We’ve all experienced the frustration of having a brilliant, ten-thousand-dollar idea and then stammering because we couldn’t conjure up the right word(s) to articulate it. Even worse than that is having to admit that we never knew the word we were looking for in the first place! You may pride yourself as a wordsmith, but be honest, this has happened to you—and it certainly happens to our students. Make stammering history and start your students’ vocabulary building routine with these 5 FREE (or nearly free) websites and apps:
5 vocabulary building websites and apps
This game is too cute for its own good—that is, until you misspell a word and experience the roosters’ curmudgeonly squawk.
As you may have guessed, it’s a chicken-themed spelling and vocabulary-building game and this one is truly a physical experience. Unscramble a “roost” of letters and create as many words as you can in as little time as possible. Spell your word and tap on it to reveal the definition. Not satisfied with your choices? Shake your iPad to shuffle the letters and get a “farm-fresh” look at your word options.
The Opposites (FREE for a limited time period)
This vocabulary building app will work for anyone between the ages of seven and seventeen. The Opposites asks students to match up pairs of opposing words in increasingly difficult levels. It starts easy enough, but gradually introduces your students to more challenging and ambiguous word combinations. Eventually they’ll be working with stranger and more esoteric pairings from biology, economics, medicine and poetry. Included is a customized, user-friendly dictionary designed specifically for the game.
With more than 100,000 multiple-choice questions and an intuitive system that refines word choice and grows with your students, vocabulary building is a cinch. Got a question wrong? No problem, the system will take note of it and schedule review and progress questions. Are your students preparing for the SAT exam? Are they reading The Life of Pi or studying The Emancipation Proclamation? How about one of President Obama’s press conferences? No problem, Vocabulary.com has a rotating section where users can create and share their own vocab lists.
Weird Word of the Day (FREE)
We were going to try to introduce this app in a witty way, but alas, they beat us to it: “Sometimes when I'm riding in my telega, and I come to a quadrivial, I get out my peirameter for a bit of stradometrical fun. Is this mazy description giving you a scotoma? Maybe you should download this free app and mundify the situation.”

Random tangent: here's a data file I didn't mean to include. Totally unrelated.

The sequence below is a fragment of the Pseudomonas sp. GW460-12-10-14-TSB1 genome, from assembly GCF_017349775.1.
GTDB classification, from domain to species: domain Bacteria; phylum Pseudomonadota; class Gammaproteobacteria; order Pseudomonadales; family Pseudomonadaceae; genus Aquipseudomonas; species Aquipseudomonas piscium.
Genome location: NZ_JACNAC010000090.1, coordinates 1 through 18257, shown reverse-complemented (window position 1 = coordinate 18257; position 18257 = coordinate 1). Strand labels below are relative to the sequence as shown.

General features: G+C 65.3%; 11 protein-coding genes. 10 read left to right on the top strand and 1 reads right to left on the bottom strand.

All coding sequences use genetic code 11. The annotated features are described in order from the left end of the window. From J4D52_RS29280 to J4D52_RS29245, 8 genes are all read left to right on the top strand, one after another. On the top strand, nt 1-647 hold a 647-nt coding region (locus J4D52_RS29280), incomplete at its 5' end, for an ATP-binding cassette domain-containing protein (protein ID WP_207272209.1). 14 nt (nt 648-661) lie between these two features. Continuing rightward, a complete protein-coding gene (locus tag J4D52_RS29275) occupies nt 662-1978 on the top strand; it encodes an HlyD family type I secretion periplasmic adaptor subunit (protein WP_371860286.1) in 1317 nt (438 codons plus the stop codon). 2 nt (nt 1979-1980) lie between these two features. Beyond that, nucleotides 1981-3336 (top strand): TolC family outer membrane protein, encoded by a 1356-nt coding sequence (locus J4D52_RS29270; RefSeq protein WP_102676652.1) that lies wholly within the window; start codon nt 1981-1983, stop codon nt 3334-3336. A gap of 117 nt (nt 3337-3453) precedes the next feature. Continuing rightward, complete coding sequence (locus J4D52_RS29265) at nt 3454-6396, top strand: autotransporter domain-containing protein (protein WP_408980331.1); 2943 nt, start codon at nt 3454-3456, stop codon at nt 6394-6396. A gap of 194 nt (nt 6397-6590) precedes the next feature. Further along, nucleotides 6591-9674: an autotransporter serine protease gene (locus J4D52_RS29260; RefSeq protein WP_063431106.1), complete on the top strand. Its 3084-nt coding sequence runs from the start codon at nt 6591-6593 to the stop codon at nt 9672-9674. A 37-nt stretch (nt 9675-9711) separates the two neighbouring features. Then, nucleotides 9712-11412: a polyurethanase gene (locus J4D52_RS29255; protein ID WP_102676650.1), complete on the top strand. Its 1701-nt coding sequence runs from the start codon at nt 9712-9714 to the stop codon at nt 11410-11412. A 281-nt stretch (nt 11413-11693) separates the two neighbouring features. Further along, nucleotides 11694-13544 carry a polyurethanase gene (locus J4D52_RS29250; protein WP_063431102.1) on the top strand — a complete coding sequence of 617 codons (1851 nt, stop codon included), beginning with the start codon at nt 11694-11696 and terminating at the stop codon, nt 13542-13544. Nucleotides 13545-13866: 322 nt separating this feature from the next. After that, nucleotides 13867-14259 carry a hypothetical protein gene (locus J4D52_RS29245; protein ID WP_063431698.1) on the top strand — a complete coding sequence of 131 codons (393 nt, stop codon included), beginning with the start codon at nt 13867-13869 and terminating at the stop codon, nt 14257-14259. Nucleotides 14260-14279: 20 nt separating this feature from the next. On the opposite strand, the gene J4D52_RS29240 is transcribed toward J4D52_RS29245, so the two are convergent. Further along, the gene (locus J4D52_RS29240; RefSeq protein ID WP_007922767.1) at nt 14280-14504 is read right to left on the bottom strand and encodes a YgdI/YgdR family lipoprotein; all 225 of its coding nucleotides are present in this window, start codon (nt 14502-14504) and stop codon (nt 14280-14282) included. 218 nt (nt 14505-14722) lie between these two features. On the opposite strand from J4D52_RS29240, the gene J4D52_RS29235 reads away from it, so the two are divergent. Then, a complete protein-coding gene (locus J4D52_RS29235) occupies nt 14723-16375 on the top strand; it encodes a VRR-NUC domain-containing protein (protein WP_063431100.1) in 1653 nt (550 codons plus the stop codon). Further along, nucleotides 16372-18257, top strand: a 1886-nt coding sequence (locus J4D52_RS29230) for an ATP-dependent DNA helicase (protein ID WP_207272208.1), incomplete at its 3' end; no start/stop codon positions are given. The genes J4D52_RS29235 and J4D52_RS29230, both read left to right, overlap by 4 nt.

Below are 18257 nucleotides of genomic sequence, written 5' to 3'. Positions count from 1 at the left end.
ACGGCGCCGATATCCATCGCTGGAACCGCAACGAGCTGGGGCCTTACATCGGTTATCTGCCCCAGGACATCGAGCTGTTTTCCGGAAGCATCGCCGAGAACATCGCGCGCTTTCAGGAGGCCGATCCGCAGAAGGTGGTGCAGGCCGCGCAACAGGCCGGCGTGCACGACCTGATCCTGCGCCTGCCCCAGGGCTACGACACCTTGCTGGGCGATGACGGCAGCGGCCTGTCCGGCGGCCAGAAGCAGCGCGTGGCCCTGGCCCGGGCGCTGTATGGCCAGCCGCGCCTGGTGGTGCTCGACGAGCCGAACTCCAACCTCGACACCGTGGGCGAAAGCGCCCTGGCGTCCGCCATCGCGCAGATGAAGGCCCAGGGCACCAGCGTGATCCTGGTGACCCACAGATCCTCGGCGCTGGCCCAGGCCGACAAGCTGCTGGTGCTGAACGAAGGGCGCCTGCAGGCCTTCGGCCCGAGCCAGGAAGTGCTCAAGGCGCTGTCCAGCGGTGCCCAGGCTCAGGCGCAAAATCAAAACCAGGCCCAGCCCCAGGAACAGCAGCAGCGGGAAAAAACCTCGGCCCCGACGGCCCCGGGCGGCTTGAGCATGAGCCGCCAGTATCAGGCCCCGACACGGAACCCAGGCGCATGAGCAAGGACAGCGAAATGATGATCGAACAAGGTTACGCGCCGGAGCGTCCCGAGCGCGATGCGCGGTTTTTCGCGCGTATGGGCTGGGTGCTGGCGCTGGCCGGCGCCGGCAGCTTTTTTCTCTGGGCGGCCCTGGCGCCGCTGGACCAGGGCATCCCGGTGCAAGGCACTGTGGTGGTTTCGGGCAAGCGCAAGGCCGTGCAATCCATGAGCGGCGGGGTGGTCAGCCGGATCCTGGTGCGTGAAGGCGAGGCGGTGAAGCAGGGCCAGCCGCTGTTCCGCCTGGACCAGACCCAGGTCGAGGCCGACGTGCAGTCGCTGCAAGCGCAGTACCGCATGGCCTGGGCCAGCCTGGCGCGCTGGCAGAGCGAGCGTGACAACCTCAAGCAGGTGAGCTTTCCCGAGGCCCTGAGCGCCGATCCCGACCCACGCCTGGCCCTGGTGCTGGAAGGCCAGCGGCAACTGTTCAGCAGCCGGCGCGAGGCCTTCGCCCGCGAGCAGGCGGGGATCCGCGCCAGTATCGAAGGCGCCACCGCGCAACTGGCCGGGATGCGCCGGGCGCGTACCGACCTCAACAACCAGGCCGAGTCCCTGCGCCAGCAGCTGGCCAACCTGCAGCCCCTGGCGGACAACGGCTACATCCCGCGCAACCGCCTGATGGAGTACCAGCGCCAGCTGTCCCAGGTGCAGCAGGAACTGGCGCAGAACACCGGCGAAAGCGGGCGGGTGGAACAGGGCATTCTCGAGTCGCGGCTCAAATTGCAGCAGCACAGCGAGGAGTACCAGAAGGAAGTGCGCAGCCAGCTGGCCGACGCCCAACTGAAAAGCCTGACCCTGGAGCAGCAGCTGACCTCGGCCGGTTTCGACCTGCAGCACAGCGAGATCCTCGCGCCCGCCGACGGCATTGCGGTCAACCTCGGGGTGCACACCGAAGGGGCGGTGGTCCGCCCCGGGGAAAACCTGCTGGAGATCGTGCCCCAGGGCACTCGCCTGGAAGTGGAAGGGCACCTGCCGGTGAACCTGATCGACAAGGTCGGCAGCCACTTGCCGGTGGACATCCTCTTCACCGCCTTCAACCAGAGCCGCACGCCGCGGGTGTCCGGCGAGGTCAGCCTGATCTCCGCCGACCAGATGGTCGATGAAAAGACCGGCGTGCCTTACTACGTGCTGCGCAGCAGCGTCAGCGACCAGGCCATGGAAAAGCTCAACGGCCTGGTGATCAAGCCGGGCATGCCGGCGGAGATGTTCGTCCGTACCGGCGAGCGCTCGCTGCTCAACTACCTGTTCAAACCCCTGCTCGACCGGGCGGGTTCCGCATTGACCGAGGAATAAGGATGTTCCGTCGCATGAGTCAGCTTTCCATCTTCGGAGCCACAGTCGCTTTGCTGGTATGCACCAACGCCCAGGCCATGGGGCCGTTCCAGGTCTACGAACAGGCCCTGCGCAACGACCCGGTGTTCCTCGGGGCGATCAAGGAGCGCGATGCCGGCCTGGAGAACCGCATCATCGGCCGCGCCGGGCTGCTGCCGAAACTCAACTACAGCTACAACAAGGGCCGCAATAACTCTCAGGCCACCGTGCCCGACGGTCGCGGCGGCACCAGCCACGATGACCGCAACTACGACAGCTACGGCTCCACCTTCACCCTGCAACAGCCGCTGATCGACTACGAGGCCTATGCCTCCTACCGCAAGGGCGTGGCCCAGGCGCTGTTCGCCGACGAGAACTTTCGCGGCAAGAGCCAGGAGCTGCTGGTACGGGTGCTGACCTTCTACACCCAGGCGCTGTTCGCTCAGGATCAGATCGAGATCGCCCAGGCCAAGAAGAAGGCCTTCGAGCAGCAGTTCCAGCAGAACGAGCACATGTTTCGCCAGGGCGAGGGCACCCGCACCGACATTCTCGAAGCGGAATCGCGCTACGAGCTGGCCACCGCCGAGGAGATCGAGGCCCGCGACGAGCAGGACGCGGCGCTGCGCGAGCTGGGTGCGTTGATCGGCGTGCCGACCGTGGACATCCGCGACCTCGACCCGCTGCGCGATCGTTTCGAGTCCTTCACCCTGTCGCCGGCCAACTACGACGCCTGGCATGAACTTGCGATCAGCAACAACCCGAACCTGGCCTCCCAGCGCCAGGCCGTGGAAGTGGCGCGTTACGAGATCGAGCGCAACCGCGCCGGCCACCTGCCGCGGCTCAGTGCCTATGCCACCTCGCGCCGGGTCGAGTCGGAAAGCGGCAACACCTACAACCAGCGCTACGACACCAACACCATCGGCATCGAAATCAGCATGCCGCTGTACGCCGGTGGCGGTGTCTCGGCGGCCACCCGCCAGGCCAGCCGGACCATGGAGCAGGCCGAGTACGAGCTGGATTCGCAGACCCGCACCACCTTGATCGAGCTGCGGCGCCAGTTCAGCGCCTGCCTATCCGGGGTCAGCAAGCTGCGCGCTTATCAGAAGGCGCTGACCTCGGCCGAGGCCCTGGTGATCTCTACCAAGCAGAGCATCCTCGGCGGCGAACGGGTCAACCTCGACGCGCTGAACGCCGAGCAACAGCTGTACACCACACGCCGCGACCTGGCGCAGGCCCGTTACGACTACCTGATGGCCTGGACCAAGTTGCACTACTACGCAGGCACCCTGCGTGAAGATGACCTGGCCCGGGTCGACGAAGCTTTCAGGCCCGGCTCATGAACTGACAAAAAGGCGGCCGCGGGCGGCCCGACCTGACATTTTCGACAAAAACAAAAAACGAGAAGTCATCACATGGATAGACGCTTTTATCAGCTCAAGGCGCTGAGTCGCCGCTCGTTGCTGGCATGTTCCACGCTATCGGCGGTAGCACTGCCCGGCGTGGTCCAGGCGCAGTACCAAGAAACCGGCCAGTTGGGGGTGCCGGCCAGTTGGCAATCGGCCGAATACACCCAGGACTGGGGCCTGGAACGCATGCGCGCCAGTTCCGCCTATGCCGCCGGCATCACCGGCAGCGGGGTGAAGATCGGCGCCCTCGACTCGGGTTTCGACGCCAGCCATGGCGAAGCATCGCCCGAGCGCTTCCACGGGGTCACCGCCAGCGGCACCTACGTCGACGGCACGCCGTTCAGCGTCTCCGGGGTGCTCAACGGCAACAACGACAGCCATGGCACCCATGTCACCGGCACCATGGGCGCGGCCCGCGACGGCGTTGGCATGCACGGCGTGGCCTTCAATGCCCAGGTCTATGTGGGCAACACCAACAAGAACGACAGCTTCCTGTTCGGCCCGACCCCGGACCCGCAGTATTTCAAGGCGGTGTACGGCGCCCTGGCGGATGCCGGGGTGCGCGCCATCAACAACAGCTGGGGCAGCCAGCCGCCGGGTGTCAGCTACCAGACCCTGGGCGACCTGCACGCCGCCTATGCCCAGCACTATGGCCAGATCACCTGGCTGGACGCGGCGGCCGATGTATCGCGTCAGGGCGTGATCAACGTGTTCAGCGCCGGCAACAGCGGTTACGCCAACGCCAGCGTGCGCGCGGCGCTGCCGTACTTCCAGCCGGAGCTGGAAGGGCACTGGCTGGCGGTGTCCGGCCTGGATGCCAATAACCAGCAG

This app contains over 15,000 new weird words, which should—if our math is right—cover you for the next 41.096 years.
Word a Day Visuals and Audio ($.99)
Say “vocabulary building” and watch your students’ faces sour. Pull out your iPad, say “Word a Day Visuals and Audio” and stop the groaning once and for all. This app uses funny illustrations, word scrambles, news items and audio content to help your students build and retain their vocabulary.
Karen, these are great links for teaching vocabulary! I recently came across another site that could be great for teaching vocabulary: Wordnik. Might be better for older students, but it gives various uses of the word, as well as syonyms, sentenences, and pictures for the visual learner.
Thank you for your suggestion. I'll definitely look into Wordnik. Someone else just recommended another vocabulary-building app I wasn't familiar with: Word Dynamo.
Have a great afternoon.
These are great sites and i will be sure to check them out. I was wondering what the students are saying about using these sites to learn vocabulary words?
Thanks for the links,I've tired some of them.And I think Wordnik and Word dynamo are great sites to be used in and out of the classroom.Also, I use another vocabulary site http://freerice.com/#/english-vocabulary/1385 in order to study.
I just now checked out Free Rice. I need to read more about it, but it's definitely a cool concept. Thanks for the suggestion, Dilek.
These are excellent sites and I really like “Dynamo.dictionary”. I am already thinking about how to use the website with my students. I really like the academic subject section “Computer & Business Study Guides”. You can print out flashcards, worksheets, study guides and vocabulary lists. I am excited to share these sites with co-workers
Thanks for reading and commenting, Corinthia. Keep me posted on how these sites work with your students!